On Saturday, a massive loop of plasma arced from the sun. The snakey thread expanded, pouring off the sun’s surface until it rocketed away and erupted into space.
Keith Strong, a solar physicist who has worked for Lockheed Martin and NASA, posted video of the eruption on X, the site that was previously known as Twitter.
“THE BIGGEST ERUPTION I HAVE EVER SEEN!” Strong put pen to paper. “Note that it covers more than half of the sun.”
The incident was also caught by NASA’s Solar Dynamics Observatory. The plasma arc accumulating, then erupting, near the center-right of the sun’s disc may be seen in the video clip below, which is a time-lapse lasting many hours.
This sort of eruption is known as a coronal mass ejection (CME) because it happens in the sun’s outer atmosphere, the corona. CMEs launch charged, super-hot plasma into space, and sometimes, as in this example, that plasma reaches Earth.
Forecasters at the National Oceanic and Atmospheric Administration’s Space Weather Prediction Center (SWPC) announced that the CME would cause a geomagnetic storm — a powerful disturbance in the planet’s magnetic field that can disrupt radio communications, drag satellites out of orbit, and occasionally disable power grids.
On the plus side, these solar storms produce spectacular displays of the Northern Lights, or aurora borealis, visible in the center of the United States.
The CME from the huge filament outburst is expected to reach Earth on Monday evening, according to SWPC forecasts.
However, about 9 a.m. Eastern Time, NOAA space sensors detected a quick, dramatic shift in Earth’s geomagnetic field. The CME had already arrived, approximately 12 hours ahead of schedule.
What went wrong with the space-weather forecast?
NOAA relies on spacecraft to function as “buoys” to gather data on the stream of particles streaming from the sun toward Earth in order to estimate the arrival time and severity of solar storms. However, only one of those buoys is now in a useful location.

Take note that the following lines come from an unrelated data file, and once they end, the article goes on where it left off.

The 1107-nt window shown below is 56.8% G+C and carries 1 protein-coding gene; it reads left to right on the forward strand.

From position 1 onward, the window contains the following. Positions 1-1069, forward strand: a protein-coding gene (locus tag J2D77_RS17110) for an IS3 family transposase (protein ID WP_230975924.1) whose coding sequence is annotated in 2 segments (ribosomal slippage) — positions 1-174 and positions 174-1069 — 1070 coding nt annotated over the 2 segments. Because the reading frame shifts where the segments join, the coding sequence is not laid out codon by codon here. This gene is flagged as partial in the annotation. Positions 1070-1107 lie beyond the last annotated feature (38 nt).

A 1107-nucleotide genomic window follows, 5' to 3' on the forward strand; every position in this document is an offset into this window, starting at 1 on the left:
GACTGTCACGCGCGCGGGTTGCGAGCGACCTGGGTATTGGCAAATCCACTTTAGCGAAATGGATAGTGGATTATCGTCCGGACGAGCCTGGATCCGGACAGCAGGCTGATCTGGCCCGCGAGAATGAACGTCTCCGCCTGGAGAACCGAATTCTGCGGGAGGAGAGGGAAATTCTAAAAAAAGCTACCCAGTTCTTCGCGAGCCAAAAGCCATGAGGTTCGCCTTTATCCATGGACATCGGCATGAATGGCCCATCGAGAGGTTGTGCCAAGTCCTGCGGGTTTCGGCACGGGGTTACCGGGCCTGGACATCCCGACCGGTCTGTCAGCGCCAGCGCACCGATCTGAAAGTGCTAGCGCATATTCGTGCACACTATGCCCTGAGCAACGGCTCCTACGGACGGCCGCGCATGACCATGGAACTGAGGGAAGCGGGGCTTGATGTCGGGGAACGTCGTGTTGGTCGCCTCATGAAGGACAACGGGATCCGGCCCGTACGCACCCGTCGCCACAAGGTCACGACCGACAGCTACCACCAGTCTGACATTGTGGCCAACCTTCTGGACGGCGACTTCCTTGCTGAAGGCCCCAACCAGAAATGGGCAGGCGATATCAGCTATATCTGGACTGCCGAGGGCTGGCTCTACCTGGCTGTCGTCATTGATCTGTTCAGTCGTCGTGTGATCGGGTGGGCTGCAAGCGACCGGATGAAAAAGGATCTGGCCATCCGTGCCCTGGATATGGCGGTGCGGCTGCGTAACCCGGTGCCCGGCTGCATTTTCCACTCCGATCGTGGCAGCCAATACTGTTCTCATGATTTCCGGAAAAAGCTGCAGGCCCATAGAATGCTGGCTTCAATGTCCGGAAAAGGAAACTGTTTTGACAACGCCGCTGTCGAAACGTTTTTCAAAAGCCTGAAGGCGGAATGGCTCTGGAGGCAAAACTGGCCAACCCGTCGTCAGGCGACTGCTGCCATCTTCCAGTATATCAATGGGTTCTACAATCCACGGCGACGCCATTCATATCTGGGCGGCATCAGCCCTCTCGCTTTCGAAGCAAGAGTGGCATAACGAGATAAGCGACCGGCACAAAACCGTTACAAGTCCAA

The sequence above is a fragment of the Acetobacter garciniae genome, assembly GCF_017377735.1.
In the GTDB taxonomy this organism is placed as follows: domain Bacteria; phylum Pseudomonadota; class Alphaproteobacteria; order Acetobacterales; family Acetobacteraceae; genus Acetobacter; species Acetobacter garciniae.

“For the next year or so, we only have one view of the sun.” It’s like playing tennis with one eye closed,” Matt Owens, a professor of space physics at the University of Reading, told Insider in an email.
“Making precise timing predictions is difficult due to the complex nature of space weather, as well as a limited number of space-based sensors,” SWPC spokesperson Bryan Brasher said via email.
The strength of the storm after it comes is the other component of the solar-storm forecast. According to Daniel Verscharen, an associate professor of space and climate physics at University College London, this is “very difficult” to anticipate.
“The direction of the magnetic field in the plasma cloud always determines this.” If it’s heading in the opposite direction of the Earth’s magnetic field, the geomagnetic storm intensifies,” he told Insider via email.
However, the SWPC’s intensity projection for this CME was correct. It anticipated a moderate G2 geomagnetic storm, with the possibility of a significant G3 storm. The storm that eventually formed was largely G2, with a G3 peak overnight.
More solar storms are surely coming
According to NASA, this was the latest in a sequence of 22 CMEs that happened in one week, with three of them aiming at Earth.
“The sun’s been very active this last week,” Owens remarked.
In truth, the sun’s activity has been increasing for years as it approaches a decadal high. The sun’s peak was anticipated to be in 2025, but it now appears to be around mid-2024.
As a result, we’ve been seeing more solar storms. This time, we were fortunate. Another structure on the sun, known as a coronal hole, is growing this week, bringing with it powerful solar winds. On a different day, the combination of these events may have resulted in an extremely powerful solar storm.
The best-case scenario is that impending storms cause spectacular aurorae to appear considerably further south than usual. This time, observers reported seeing the aurora in Montana, Missouri, Virginia, and the United Kingdom.
In the worst-case scenario, which is extremely unlikely, all of the variables align to deliver Earth a very rapid and very intense solar storm. This once-in-a-century event would be powerful enough to disrupt Earth’s geomagnetic fields and harm infrastructure such as electricity grids and satellites.
However, this week’s eruptions and coronal holes are “a little bit too slow and a little bit too spread out,” according to Owens.
“These are all the right ingredients for some serious space weather — multiple Earth-directed CMEs and some fast coronal hole wind — but they haven’t quite been combined in this instance to cause real concern,” Owens said, adding:
“There’s a good chance of some decent aurora over the next few nights.” But there should be no serious issues with electricity grids or other infrastructure.”
Source: Business Insider Africa